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The Indian gang rape

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THE recent case of gang rape in India brings to the fore the highest level of cruelty, wickedness of man against humanity, violence against women as well as the failure of the State to protect its citizens from abuse and danger.

On that fateful day, a gang of men had attacked an Indian woman who later died from her horrific  injuries aboard a private bus carrying six men on a drunken joy ride.

The attackers allegedly repeatedly raped the young woman and brutalised her with an iron rod as they murmured, ‘maar do ise’ (meaning ‘kill her’). The victim was said to have tried as hard as she could to fight-off her attackers by biting and kicking the men as they raped her on a bus in Delhi.

The trainee physiotherapist was flown to the Mount Elizabeth Hospital in Singapore, almost two weeks after the incident where she died. Her body has since been cremated.

This woman, though unnamed, has become a symbol of all that Indian women had suffered for so long with no respite, which has energised them to demand greater protection for women from sexual violence with series of mass demonstrations, candle-lit vigils, street protests with placards, chants and road blocks.

This assault has increased the call for speedy trial of the five men charged for the alleged murder as Indian rape cases could drag on in courts for years, with hearings repeatedly postponed, which rape survivors say prolong their ordeals.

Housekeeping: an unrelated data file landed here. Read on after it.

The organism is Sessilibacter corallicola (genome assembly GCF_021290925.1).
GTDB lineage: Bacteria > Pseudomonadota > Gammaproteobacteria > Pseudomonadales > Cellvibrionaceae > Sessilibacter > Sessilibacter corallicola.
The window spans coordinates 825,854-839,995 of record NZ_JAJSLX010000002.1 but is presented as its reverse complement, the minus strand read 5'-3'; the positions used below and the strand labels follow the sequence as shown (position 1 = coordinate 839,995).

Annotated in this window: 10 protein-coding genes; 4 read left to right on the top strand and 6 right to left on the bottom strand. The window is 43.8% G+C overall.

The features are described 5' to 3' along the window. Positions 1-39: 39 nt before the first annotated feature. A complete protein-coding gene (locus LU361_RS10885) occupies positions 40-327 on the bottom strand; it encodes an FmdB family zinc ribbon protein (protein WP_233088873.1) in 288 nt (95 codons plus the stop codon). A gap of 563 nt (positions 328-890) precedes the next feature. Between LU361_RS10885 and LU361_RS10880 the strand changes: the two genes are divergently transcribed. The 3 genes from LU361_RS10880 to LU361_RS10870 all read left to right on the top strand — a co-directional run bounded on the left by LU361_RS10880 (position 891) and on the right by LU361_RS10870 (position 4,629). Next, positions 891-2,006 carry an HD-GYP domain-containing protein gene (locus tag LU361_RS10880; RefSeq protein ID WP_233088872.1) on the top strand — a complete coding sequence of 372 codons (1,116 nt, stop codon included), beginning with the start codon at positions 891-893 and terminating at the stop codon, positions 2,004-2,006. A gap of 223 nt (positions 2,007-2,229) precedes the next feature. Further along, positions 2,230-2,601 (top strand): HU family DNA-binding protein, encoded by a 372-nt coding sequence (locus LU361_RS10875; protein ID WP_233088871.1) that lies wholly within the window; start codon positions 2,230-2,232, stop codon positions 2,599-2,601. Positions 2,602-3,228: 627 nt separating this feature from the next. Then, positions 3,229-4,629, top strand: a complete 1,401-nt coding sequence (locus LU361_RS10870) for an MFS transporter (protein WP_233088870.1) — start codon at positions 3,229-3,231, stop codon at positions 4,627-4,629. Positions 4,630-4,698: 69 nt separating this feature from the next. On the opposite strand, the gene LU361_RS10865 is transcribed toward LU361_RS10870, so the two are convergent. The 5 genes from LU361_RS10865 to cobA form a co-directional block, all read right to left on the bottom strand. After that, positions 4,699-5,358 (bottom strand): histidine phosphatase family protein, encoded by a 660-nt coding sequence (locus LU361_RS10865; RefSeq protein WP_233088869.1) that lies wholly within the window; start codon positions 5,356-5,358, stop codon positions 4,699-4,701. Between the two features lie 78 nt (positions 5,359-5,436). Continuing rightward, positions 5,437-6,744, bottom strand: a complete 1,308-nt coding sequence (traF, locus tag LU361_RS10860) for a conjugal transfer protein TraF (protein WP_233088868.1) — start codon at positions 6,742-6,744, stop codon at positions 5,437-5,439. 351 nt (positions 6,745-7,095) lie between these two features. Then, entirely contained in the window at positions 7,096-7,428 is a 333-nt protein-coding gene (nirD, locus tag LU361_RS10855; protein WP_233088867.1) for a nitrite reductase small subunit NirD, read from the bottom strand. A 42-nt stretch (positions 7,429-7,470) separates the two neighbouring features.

Just like the story of the Bandit Queen, Phoolan Devi, who was also publicly gang-raped and allegedly held captive for three weeks by higher-caste Hindus.

To avenge the trauma, she became a bandit and was eventually able to exact some measure of revenge against her gang-rapists. At the end, Devi served eleven years  in jail and was thereafter, elected into the Parliament from Utter Pradesh, the same region where the latest victim came from.

Rape, a form of Gender Base Violence (GBV) against women, according to the Beijing Declaration, is defined as violence against women that results into or is likely to lead to physical, sexual or psychological harm or suffering, including threats of such acts, coercion or arbitrary deprivation of liberty, whether occurring in public or private life.

In 1995, and for the first time in history, the United Nations-convened the Hague Tribunal which attempted to prosecute rape as a war crime – which was accorded such – but could still not stop the rape atrocities in Iran, Afghanistan, Guatemala, Kosovo, Congo, Rwanda and Sudan.

For now, India imposes death penalty only in the ‘rarest of rare cases’, although, it recently executed a man convicted in the 2008 Mumbai terror attacks.

Again, public sexual harassment of girls and women is commonly known as ‘eve-teasing’ and these still happen in countries like Pakistan and Algeria whereby roving gangs of up to one thousand men often fall upon any girl or woman they can find – whether she is veiled or unveiled – and summarily considered as ‘infidels’ or  ‘prostitutes’.

The assault has globally assumed wide proportions and dubbed as a ploy at ‘gender cleansing’ – going by what happened in Bangladesh in 1971 – when the Pakistani army allegedly raped between 200,000 and 400,000 girls and women.